Rep. Mike Pence's decision to skip the 2012 presidential contest
in favor of a likely run for Indiana governor is probably a smart move.
We don't elect lowly members of Congress to the presidency in this country, but we do
elect governors. As such, I can't help thinking Pence will be better positioned to run for president in the future because he has postponed a leap into the primaries next year.
What is more, he might avoid the prospect of winning a hard-fought nomination, only to then face an incumbent president.
But there is a good argument to be made for Pence seizing the opportunity now. Unlike the 2012 field -- the Republican bench will likely be incredibly strong in 2016. Movement conservatives who were trying to "draft" Pence this year may have more to choose from in four short years.
Today, the GOP primary field is littered with potential candidates who hearken back to previous eras. Newt Gingrich and Haley Barbour, for example, are inextricably tied to the 1990s. Former Sen. Rick Santorum reminds me of the Bush years. And Mitt Romney, Mike Huckabee, and Sarah Palin are all tied to 2008 -- a "wilderness year" for the GOP.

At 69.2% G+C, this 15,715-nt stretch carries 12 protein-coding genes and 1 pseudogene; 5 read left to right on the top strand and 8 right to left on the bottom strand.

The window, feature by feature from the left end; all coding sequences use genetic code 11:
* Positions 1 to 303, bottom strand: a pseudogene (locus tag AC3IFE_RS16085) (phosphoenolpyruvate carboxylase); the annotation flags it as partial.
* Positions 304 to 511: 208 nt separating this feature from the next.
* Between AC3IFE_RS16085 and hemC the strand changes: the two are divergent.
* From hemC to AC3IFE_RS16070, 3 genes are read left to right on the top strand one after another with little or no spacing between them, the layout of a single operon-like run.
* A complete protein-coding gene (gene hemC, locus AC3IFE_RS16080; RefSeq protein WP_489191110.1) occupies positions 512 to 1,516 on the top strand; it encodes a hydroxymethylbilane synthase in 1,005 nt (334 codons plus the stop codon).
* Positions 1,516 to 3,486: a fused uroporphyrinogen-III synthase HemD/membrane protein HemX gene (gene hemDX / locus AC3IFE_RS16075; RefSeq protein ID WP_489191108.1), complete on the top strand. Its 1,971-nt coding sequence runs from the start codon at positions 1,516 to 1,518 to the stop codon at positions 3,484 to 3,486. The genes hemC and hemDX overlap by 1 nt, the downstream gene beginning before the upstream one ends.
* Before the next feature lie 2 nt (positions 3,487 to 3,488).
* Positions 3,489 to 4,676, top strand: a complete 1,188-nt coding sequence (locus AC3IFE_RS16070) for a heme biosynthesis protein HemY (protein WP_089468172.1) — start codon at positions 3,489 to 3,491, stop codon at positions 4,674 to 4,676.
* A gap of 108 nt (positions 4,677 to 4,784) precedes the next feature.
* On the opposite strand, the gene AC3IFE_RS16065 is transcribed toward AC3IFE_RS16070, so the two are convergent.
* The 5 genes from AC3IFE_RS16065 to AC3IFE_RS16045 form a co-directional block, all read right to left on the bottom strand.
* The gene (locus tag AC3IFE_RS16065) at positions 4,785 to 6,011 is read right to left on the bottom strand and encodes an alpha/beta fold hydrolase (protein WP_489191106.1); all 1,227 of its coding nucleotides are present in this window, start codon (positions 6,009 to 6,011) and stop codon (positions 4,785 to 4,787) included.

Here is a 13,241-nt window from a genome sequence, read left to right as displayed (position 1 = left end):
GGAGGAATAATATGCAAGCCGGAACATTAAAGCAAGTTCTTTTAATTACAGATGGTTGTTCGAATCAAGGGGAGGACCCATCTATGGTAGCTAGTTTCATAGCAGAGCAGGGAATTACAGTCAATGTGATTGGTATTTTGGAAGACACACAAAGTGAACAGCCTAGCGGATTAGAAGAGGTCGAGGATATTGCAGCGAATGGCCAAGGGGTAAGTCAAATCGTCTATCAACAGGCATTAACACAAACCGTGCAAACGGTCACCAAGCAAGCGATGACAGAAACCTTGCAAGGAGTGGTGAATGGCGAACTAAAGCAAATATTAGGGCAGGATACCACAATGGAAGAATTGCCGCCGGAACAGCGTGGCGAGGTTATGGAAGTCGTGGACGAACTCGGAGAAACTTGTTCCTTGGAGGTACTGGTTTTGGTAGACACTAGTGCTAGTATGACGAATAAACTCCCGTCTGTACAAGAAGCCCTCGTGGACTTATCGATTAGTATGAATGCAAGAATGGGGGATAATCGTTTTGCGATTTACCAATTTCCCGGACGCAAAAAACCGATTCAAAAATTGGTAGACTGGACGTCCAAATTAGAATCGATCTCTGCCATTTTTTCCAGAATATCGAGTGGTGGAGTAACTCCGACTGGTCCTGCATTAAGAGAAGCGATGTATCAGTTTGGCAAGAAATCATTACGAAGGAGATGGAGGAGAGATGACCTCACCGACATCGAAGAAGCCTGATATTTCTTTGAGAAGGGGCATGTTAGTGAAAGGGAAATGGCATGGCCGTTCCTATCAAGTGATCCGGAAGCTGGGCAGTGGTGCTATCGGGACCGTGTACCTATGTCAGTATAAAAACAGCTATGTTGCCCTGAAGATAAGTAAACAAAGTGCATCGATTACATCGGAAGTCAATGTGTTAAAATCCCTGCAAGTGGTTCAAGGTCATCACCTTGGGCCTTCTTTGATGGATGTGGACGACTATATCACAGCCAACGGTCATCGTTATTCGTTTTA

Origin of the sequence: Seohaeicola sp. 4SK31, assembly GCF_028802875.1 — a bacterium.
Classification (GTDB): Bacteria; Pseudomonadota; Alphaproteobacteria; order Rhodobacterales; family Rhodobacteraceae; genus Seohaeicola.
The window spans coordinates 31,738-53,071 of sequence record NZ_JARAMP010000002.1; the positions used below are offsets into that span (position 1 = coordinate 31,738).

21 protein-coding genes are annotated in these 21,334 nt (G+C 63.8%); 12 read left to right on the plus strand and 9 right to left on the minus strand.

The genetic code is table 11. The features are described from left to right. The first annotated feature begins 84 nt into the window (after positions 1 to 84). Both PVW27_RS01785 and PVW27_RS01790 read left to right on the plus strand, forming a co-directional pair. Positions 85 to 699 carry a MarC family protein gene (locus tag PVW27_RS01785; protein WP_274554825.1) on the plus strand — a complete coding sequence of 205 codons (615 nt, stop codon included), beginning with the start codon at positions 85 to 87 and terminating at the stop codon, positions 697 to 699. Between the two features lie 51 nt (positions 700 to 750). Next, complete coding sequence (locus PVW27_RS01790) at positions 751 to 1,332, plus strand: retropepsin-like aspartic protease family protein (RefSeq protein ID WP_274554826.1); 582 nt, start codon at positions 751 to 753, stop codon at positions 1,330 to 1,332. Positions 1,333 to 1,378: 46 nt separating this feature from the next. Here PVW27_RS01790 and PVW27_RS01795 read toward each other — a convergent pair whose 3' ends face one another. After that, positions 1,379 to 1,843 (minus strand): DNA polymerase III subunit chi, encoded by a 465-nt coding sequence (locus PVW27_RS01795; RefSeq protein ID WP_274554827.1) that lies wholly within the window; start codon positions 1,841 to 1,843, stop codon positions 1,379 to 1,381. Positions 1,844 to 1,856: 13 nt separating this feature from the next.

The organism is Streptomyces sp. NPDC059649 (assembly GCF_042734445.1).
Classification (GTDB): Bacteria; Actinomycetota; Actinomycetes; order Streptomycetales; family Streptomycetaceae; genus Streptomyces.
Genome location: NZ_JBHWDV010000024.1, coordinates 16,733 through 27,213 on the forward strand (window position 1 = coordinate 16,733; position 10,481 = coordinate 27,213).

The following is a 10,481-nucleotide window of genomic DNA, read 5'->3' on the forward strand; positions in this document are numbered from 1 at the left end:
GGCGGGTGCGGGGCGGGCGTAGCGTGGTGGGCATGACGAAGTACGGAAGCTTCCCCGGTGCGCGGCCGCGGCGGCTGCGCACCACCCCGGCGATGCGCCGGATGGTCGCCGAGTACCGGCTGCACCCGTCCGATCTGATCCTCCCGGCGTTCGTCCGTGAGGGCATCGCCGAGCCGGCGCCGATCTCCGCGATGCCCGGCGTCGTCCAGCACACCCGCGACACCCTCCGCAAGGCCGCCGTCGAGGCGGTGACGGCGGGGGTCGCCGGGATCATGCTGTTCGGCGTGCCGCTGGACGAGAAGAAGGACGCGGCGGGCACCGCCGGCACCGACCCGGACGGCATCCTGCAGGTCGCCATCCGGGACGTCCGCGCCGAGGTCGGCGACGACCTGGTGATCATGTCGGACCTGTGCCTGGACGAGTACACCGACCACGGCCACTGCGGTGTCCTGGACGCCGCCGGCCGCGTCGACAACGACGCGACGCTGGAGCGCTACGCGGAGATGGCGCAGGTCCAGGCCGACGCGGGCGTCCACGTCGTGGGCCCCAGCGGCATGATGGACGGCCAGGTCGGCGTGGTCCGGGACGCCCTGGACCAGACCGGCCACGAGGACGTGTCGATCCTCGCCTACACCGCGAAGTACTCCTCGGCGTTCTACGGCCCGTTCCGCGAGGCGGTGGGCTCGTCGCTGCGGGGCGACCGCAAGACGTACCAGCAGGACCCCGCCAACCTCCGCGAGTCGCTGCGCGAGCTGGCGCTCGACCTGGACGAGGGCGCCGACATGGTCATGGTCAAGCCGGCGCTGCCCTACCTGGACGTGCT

This is not to say one of them cannot transcend their past -- politicians reinvent themselves all the time -- but it is to say that they have some baggage. They are, it seems to me, like a ragtag team a once-great NFL coach might cobble together for the short term -- as he drafts the next crop of young players he hopes will get him back to the "show" later on. For Republicans, 2012 may be a "rebuilding year."
And while the possibility of a strong field in 2016 might be comforting to conservatives, it might be also bad news for Pence -- if his real goal is to run for president then.
By that year, Louisiana's Bobby Jindal will be a two-term governor and a former congressman, and Marco Rubio will be finishing up a six-year term as U.S. senator from Florida.
And while a primary between Jindal, Rubio and presumed-Gov. Pence would be exciting enough, consider additional players who might also be ready to run -- such as Gov. Susana Martinez of New Mexico and Gov. Chris Christie of New Jersey.
Looking too far ahead can be dangerous. Who knows what tomorrow will hold for anyone? But any good billiards player knows enough to think two shots ahead. I can't help but think that 2016 has already entered the calculus of those weighing their moves for 2012.